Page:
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For me, the decision to go vegetarian nearly a year ago was completely ethical. I had wanted to do so for years, but couldn't beause of my family.

Now, I've been a vegetarian for a while, and have cut out eggs and most dairy from my diet as well...but I really want to have a completely vegan lifestyle, especially beause I am going off to college this year. I think it's a perfect time to make the change.

What I'm looking for is some tips on how to make the transition as easily as possible. I'd like some advice on how to eliminate animal products from my life, some suggestions for products/brands that are vegan, or really just any sort of advice/support related to going vegan. My parents think I'm completely insane for wanting to do this, so it'd be nice to hear some support from others who have gone vegan :]

Thanks!
 

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Some quick tips:

Try to add more veggies into your diet instead of eliminating right away. This could help you in several ways.

1. Gradual change is not so much of a shock to your body or your routine. If it's slowly incorporated into your routine then it is easier to stick with it. Think long-term change vs. "New Year's Resolution"

2. Veganize some of your already favorite food. There are plenty of vegetables that can already take the place of certain textures. For example, avocado can make a great butter substitute as it is creamy as it is.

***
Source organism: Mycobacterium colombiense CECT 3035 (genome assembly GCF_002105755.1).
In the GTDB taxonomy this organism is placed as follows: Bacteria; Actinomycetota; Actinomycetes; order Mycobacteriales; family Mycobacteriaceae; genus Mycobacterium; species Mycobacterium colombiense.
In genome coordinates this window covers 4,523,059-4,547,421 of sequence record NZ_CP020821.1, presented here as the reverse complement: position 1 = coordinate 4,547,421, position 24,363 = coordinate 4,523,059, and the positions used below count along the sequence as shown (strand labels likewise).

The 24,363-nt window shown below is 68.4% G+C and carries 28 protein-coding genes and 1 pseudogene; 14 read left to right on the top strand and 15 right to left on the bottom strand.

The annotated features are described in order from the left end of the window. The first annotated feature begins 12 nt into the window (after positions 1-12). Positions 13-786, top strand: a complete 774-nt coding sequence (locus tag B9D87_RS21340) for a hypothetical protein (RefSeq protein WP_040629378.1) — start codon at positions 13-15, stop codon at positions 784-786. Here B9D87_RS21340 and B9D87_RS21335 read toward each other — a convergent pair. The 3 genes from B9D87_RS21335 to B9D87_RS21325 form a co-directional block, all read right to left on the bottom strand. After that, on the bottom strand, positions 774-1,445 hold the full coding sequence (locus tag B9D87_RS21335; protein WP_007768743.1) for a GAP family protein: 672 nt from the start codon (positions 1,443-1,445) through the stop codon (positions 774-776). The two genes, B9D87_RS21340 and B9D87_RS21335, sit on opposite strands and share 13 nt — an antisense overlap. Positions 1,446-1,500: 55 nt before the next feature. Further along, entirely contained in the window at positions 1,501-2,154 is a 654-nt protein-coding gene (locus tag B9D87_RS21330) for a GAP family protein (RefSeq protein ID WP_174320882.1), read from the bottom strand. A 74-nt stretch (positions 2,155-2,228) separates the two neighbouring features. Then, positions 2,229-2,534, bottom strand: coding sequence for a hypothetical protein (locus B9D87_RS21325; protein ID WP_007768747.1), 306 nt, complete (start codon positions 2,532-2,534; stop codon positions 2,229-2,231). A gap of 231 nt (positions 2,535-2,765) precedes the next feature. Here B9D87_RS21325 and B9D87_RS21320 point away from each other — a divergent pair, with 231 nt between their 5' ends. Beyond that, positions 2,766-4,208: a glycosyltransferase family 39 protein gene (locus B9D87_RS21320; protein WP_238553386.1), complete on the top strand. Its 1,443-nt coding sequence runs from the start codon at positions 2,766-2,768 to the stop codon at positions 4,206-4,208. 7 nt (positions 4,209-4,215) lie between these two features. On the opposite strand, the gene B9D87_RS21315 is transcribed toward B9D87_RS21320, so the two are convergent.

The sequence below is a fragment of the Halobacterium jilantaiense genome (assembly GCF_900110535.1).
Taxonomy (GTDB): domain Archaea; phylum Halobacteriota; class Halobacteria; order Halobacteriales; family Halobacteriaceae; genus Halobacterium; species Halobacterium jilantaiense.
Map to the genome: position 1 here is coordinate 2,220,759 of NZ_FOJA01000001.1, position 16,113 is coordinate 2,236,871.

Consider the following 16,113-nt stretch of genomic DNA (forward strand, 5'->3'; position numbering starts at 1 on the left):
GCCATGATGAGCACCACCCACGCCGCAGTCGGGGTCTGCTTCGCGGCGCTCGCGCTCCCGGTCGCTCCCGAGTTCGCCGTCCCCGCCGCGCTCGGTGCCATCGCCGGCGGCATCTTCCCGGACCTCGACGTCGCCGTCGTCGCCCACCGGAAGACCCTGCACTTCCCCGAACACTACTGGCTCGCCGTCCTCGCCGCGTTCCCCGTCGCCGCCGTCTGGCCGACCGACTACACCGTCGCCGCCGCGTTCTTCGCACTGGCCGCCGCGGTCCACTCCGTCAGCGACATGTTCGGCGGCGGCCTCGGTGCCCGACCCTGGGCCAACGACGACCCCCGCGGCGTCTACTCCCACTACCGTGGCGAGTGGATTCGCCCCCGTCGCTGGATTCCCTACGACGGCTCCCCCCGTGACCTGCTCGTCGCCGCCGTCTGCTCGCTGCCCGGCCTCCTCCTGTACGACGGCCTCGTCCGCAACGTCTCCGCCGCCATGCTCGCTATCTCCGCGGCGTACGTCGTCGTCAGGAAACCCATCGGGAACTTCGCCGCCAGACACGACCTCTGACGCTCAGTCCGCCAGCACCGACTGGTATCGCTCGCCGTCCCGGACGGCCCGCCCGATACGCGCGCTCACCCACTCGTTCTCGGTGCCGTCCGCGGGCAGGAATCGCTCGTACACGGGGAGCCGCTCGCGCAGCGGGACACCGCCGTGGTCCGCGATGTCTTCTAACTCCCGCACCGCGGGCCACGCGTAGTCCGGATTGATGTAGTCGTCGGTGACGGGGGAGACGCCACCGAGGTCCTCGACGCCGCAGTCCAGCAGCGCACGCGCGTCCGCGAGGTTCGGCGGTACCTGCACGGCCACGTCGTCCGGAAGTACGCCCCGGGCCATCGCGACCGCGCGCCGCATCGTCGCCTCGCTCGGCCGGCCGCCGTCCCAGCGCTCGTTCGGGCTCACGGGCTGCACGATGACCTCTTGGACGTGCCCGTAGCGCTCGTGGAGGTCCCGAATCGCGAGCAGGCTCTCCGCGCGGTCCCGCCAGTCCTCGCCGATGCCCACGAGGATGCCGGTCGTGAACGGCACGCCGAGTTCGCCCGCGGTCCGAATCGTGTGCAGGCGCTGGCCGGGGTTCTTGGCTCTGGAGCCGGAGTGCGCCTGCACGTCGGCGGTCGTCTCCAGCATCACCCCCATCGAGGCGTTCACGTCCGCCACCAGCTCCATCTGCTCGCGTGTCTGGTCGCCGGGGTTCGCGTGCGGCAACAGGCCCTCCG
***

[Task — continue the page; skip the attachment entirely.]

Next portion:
3. *Stay away* from processed "vegan" food as much as you can. (a)It's hard to tell if they are truly 100% vegan. (b) You may become dependent on all of the processed food and miss out on amazing vegetables. (c)Since you are changing your diet, you'll want to make sure to eat as much naturally dense food as possible and veggies do cut the mustard on that.

Good luck and I hope that helps.
 

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I'm a new Vegan too, but had to go cold turkey, full throttle into it because of severe allergies. I love the Earth Balance marg. I was shocked to like it alot better than the Becel the family uses. It tastes and spreads like butter, but is Vegan. Another surprise was the Veganaise, like it just as much as the normal brand I used before going Vegan. I've got the Ener G egg replacer, but had a hard time finding it locally. I haven't had the time to try it out yet. Silk Vanilla Soy coffee cream is great for your tea and coffee. I've used soy milk many times in place of milk in baking and have had good success with it. It doesn't affect the taste of baked goods. You should take a B12 supplement for the first little while, but since I'm also a newbie to being Vegan, perhaps someone else can give you further info on it. Hope that this helps you out.
 

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Vegweb.com!

Its an all vegan recipe collection website with maybe thousands of recipes in it. And there's literally a recipe for everything! When I was transitioning I would be hungry for dougnuts or poptarts or pizza and I would search for a recipe and lo and behold they have a recipe for a vegan version! I would make it and be very pleased with myself. Eventually I kept doing this, and essential foods in my fridge and pantry were eventually replaced with vegan versions until I was entirely vegan. When there was something I couldn't find on the website, I would google search it (ex. "Vegan Alfredo sauce") I usually will find a vegan blog that has the recipe that best suits my cooking level. I found my transition to be very easy because of this. Nowadays have a few vegan cookbooks, or I'll cook more on a whim, or eat more raw, than use vegweb, but it's a very handy tool to have.